It’s not surprising that manufacturers are fighting a 2010 law that requires them to disclose whether the materials in their products may be linked to African warlords. What’s surprising is how they’ve fought the requirement, how successful their strategy has been so far, and what the story says about the alarming trends in First Amendment law.
Instead of lobbying Congress to change the law, the National Association of Manufacturers and other business groups went to court and argued that the rule trampled firms’ First Amendment rights by compelling them to speak — specifically, to say whether they use “conflict minerals” mined in the Democratic Republic of the Congo. Incredibly, a majority on a divided three-judge panel bought it, and struck down the rule in 2014 and again last year.
This unfortunate tactic — citing the First Amendment to wriggle out of disclosure requirements —is making a comeback. The tobacco industry used the First Amendment to get out of printing graphic health warnings on cigarettes. In another case, employers convinced a federal appeals court that mandatory workplace rights disclosures were tantamount to forced speech. The conflict minerals case is on hold for now, as the Securities and Exchange Commission considers its options, but if the ruling stands, it would be a sweeping expansion of corporate free speech rights.
The notion that the government can’t compel speech is a sound one — it’s the reason citizens can’t be forced to say the Pledge of Allegiance, for instance. But the apparent willingness of some judges to apply that concept to factual disclosures by commercial entities threatens a huge swath of consumer and investor protections. Former White House official Cass Sunstein, writing about the conflict-mineral case, warned that siding with the companies would call into question a range of mandatory requirements, from fuel-economy labels on cars to disclosures on credit card bills.
The attack on the conflict-mineral rule is part of a larger effort to co-opt the First Amendment into an antiregulatory tool. And the Obama administration’s Justice Department can help stop it by appealing the three-judge panel’s flawed ruling to the Supreme Court by the April 7 deadline.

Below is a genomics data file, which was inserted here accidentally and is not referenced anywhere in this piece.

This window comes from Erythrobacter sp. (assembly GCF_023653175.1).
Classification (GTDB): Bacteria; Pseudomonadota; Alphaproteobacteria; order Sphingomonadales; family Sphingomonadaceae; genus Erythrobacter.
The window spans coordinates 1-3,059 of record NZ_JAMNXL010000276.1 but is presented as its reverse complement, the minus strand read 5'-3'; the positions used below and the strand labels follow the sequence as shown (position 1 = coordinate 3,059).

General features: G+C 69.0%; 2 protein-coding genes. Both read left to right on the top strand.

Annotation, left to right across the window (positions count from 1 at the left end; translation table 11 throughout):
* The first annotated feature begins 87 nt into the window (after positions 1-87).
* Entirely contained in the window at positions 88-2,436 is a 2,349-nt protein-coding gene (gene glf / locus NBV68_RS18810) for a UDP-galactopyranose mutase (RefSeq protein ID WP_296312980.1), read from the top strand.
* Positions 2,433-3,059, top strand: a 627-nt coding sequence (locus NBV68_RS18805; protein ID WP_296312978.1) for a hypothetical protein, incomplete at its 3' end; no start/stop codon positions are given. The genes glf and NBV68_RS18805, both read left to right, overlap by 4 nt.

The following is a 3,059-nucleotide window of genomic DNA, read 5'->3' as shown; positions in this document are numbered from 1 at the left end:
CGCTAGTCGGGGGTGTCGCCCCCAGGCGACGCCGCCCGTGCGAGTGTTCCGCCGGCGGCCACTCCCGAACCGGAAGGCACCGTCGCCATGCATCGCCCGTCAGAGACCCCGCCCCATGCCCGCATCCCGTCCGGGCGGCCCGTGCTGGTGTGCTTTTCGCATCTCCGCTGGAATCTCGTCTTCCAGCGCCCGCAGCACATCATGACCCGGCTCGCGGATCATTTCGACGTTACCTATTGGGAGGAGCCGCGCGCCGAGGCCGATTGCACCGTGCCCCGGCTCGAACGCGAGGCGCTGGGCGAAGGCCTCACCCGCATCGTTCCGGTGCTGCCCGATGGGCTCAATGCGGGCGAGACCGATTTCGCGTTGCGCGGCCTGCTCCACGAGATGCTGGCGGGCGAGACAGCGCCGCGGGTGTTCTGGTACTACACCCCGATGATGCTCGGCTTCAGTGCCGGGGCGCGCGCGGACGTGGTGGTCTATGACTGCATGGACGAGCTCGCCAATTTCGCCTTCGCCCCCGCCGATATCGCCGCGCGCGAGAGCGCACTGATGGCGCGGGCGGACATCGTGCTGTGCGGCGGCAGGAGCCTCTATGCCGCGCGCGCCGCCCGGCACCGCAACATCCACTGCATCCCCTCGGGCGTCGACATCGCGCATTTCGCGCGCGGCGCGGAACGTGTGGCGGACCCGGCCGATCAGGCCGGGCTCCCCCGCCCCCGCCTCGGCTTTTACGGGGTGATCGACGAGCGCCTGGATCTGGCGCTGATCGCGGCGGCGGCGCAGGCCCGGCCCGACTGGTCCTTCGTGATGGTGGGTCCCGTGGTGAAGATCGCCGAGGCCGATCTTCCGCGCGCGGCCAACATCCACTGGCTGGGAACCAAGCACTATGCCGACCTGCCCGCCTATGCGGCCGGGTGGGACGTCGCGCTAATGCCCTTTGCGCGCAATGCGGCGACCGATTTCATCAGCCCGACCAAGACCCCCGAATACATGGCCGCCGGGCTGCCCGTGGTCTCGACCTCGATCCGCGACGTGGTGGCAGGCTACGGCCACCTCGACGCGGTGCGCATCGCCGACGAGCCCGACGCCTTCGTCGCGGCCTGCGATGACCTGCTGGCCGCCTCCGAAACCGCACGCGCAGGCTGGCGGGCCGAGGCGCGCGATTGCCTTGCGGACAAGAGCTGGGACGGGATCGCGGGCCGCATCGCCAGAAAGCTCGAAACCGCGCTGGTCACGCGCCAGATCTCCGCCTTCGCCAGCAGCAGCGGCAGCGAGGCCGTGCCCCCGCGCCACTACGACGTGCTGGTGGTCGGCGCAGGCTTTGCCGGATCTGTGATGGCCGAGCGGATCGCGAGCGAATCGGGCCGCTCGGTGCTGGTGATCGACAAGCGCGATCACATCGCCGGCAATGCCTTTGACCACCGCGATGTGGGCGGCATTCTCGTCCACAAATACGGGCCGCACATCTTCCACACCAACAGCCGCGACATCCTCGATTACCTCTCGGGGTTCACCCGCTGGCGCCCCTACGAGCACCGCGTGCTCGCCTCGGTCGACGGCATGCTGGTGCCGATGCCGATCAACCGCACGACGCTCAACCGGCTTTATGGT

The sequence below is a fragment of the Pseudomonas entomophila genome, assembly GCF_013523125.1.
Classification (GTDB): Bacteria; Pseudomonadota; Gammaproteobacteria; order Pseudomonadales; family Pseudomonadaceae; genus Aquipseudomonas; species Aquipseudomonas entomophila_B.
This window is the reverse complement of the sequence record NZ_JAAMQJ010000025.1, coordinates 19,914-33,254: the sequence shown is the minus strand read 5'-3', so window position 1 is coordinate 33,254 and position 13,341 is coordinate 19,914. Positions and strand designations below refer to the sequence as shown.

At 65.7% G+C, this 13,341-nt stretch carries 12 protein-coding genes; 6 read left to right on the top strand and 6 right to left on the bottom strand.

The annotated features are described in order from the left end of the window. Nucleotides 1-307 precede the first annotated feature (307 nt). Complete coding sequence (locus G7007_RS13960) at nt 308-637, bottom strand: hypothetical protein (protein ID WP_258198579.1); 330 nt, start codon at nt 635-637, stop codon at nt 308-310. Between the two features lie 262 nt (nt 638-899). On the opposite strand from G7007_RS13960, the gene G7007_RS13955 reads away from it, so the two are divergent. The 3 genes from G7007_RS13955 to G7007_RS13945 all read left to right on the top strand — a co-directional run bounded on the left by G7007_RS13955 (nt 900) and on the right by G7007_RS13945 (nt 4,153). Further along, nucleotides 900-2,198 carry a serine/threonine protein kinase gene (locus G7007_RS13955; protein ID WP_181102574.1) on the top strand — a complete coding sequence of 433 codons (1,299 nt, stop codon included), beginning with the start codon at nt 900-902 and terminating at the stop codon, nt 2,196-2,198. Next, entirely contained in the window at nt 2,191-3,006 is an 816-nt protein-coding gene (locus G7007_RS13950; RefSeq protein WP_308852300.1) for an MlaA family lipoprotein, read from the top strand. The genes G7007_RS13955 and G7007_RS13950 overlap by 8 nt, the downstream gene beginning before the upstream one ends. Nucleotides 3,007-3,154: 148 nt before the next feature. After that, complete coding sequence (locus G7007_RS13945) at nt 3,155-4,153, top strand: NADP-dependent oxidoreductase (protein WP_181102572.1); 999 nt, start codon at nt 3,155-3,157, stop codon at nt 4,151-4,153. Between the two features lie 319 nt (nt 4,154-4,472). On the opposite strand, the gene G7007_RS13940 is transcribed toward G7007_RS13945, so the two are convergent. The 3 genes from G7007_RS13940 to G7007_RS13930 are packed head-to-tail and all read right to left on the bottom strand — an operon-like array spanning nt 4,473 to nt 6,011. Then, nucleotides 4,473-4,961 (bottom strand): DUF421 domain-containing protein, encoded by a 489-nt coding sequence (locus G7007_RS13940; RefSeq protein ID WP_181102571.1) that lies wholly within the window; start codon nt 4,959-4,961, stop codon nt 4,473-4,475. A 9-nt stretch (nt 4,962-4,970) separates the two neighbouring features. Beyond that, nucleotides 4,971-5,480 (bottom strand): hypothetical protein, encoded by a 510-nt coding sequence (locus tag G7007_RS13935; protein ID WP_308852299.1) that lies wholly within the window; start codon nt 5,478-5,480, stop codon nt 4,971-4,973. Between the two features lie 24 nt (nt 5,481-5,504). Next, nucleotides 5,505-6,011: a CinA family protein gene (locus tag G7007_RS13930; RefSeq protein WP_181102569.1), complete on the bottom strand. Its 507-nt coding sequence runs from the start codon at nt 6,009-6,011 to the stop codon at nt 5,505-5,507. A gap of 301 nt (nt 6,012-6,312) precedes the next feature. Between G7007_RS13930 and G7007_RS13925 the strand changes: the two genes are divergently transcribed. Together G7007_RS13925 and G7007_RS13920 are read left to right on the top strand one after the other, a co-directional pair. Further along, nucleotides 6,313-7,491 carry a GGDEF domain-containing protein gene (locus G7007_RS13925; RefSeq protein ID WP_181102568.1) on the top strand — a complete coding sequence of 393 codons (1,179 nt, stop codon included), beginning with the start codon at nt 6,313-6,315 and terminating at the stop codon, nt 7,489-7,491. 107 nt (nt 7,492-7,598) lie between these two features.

The companies are seeking to curtail two longstanding, common-sense legal concepts. First, the understanding that although there are some limited protections for commercial speech, it can be regulated much more strictly than personal speech. An individual can legally lie about whether he or she has won military medals, for instance, but a company can be punished for false SEC filings.
Second, courts have held that compelling disclosure of accurate information should be viewed differently than preventing speech. Food makers can be required to put calorie labels on food, for instance, even if those labels make consumers less likely to choose Ben and Jerry’s. Companies may have to disclose to shareholders if their CEO gets into legal trouble, and other bad news that could affect stock prices.
The counterattack in the conflict-minerals case deploys a few different arguments aimed at closing the gap between an individual’s rights and a corporation’s. The companies contend, for example, that the conflict-minerals disclosures would force them to “inject themselves into a contentious debate over the causes of a foreign conflict.” Because not everyone agrees that the mineral trade fuels wars in Africa, the companies claim that making the required disclosure would be tantamount to taking a side, while also forcing them to confess to ethical responsibility for the bloodshed.
But that line of reasoning would seem to preclude other things like calorie labels, as the judge who dissented in the conflict-minerals ruling, Sri Srinivasan, wrote. Not everyone believes calories cause obesity, or that carbon dioxide causes global warming. Even the arrest of an executive might represent a controversial decision by prosecutors — would that mean a company shouldn’t have to disclose to shareholders whether it disagrees with the prosecutors? Such is the chain of logic that Judges David B. Sentelle and A. Raymond Randolph, the majority on three-judge panel, seem to have opened up.
Critics of the labeling rule have also argued that “humanitarian” disclosures aren’t “commercial in nature” and, as such, shouldn’t fall into the category of commercial speech the same way other information does. But why shouldn’t an investor who doesn’t want to support war in Congo have the same right to ask Congress to protect their interests as one motivated by profit?
None of which is to say that the conflict-minerals disclosures are necessarily a good idea. Whether the 2010 law is still good policy is certainly grounds for debate — in Congress. As a legal issue, though, the fact that the matter is even in dispute shows how parts of the federal judiciary have run amuck misapplying the First Amendment to corporations. The public needs to have the power to compel companies to disclose, even when they don’t want to, and even if the results might make them look bad.